25 October 2014
Canada’s Conservative government has proclaimed that Canada and Canadian democracy are under terrorist assault.
This is not just exaggeration or sensationalism; it is a lie. The government, aided by the media, is promoting this false narrative to provide it with a pretext to implement a dramatic lurch to the right in Canada’s foreign and domestic policy.
The government’s immediate goals are twofold: to delegitimize and silence popular opposition to the new US-led war in the Middle East so that Canada’s role can be expanded, and to rush through legislation giving further powers to the national security apparatus.
Wednesday’s events in Ottawa—the killing of a soldier on guard at the National War Memorial and a subsequent shootout in the center block of Canada’s parliament buildings—were the actions of a lone, misguided and deeply disturbed individual. So too was the killing two days before of another member of Canada’s armed forces who was run over while walking in the parking lot of a St. Jean-sur-Richelieu Quebec shopping mall by a recent radicalized convert to Islam.
Neither assailant belonged to a “homegrown terrorist group,” let alone Al Qaeda, ISIS or some other foreign-based terrorist organization. Police have concluded the attackers did not know each other and that the two killings were entirely separate events, although it is not inconceivable that the St. Jean-sur-Richelieu killing helped motivate the Ottawa shooter.
Despite the absence of a terrorist plot, Prime Minister Stephen Harper and his government are determined to depict Canada as being under siege.
Following Monday’s hit-and-run attack, Harper and the Prime Minister’s Office rushed to take center stage. In a radical break with Canadian norms, Harper, not the police, made public that there had been a possible “terrorist” attack. It was his aides who continued to be the media’s principal source of information about the police-intelligence investigation.
In a nationally televised address Wednesday evening—long after it was evident that the morning’s shooting spree in Ottawa had been the work of a lone individual—Harper attempted to strike a Churchillian pose, asserting that Canada would vanquish the terrorists who had attacked it and threatened its “values” and democracy. This included a gratuitous reference to the war in the Middle East. Harper vowed his government would “redouble” its efforts to work with Canada’s military-strategic partners to deny terrorists “safe haven” anywhere in the world.
Harper’s attempt to cast himself as the defender of democracy would be laughable were the stakes not so serious. His government has effectively abolished the right to strike for federal employees and federally-regulated workers and baldly asserted the state’s right to spy on Canadians’ electronic communications at will. In December 2008, he carried out what amounted to a constitutional coup, prevailing on the unelected governor-general to use the undemocratic powers of that office to shut down parliament so as to prevent MPs from voting to bring down his government.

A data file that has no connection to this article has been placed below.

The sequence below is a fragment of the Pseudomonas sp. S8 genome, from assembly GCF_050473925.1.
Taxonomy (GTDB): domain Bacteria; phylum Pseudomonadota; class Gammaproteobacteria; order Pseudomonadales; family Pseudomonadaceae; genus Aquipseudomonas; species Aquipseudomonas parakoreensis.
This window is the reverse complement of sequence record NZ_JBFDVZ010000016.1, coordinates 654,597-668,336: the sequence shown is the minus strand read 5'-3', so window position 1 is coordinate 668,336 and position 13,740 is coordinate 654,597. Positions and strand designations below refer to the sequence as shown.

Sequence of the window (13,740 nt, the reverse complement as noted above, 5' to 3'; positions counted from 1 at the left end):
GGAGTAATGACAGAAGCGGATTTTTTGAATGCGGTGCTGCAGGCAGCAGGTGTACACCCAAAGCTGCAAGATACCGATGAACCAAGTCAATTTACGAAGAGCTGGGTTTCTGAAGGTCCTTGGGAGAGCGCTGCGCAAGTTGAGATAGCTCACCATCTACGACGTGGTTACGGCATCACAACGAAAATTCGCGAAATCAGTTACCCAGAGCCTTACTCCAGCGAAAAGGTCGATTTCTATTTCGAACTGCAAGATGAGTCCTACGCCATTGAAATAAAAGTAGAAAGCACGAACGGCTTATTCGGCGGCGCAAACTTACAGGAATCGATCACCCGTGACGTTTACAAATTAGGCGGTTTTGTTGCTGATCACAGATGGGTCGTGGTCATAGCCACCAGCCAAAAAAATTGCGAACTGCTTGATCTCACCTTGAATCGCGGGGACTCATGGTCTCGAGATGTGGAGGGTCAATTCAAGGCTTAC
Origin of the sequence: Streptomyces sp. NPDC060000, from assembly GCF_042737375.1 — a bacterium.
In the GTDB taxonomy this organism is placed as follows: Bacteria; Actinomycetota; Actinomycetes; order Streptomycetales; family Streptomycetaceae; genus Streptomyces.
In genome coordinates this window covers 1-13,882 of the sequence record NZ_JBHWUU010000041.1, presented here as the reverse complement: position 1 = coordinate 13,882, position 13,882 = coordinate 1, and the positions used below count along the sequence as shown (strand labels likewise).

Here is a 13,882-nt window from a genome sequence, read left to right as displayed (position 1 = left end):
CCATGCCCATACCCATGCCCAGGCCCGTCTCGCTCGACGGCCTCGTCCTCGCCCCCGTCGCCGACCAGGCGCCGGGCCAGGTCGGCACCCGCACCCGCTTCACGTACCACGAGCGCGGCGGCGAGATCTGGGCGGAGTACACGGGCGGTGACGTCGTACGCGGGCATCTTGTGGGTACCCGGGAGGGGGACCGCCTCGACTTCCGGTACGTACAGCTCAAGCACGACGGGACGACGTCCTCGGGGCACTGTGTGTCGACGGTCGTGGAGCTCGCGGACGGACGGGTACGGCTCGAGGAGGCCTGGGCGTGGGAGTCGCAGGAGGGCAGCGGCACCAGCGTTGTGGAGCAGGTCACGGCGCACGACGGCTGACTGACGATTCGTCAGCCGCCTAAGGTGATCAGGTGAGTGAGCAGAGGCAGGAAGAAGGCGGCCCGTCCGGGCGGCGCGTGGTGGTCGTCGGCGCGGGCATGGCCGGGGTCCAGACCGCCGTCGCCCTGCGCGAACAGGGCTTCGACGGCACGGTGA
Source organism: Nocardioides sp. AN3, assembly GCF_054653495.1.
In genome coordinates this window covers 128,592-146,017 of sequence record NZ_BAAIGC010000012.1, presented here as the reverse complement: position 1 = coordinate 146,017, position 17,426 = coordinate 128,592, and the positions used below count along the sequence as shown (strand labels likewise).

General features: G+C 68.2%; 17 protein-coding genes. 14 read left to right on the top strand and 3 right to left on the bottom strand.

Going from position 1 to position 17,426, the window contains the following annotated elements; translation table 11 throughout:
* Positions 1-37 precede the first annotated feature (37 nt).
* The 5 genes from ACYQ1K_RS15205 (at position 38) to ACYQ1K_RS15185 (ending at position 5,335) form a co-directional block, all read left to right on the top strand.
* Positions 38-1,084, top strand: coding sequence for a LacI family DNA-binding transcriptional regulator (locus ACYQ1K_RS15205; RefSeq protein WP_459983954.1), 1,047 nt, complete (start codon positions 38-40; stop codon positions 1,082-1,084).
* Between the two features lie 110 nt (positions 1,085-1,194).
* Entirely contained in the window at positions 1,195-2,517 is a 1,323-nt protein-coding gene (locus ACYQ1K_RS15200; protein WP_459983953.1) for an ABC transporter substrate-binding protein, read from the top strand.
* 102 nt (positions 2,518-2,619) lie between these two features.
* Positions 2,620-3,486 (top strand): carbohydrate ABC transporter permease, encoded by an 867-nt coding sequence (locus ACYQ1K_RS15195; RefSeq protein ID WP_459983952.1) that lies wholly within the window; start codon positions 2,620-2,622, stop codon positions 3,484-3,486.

The scenario that played out in Ottawa this past week is one that has by now become all too familiar. Time and again since September 11, 2001, governments have seized on terrorist acts and scares to push through a predetermined reactionary political agenda.
The 9/11 attacks became the pretext for the administration of George W. Bush to mount wars of aggression against Afghanistan and Iraq and launch a wholesale assault on Americans’ democratic rights. Canada quickly followed suit, passing its own draconian anti-terrorism law, embarking on a military rearmament program, and taking a leading role in the invasion and occupation of Afghanistan.
The push for changes of an equal or even greater import is already underway.
The government had been set on Wednesday to unveil controversial amendments to Canada’s 2001 Anti-Terrorism Act that would give the security agencies new powers, including the integration of their surveillance of Canadians still more closely with the US National Security Agency (NSA) and other foreign intelligence services. Now, hoping to exploit the climate of fear and nationalism it has stoked up over this week’s attacks, the government has signaled it will postpone the amendments’ introduction so it can rewrite them to give the security forces still greater powers. The revised amendments will reportedly include enhanced powers to preventatively arrest terrorist suspects—that is, to detain people without charge on the mere suspicion that they may commit an illegal act in the future.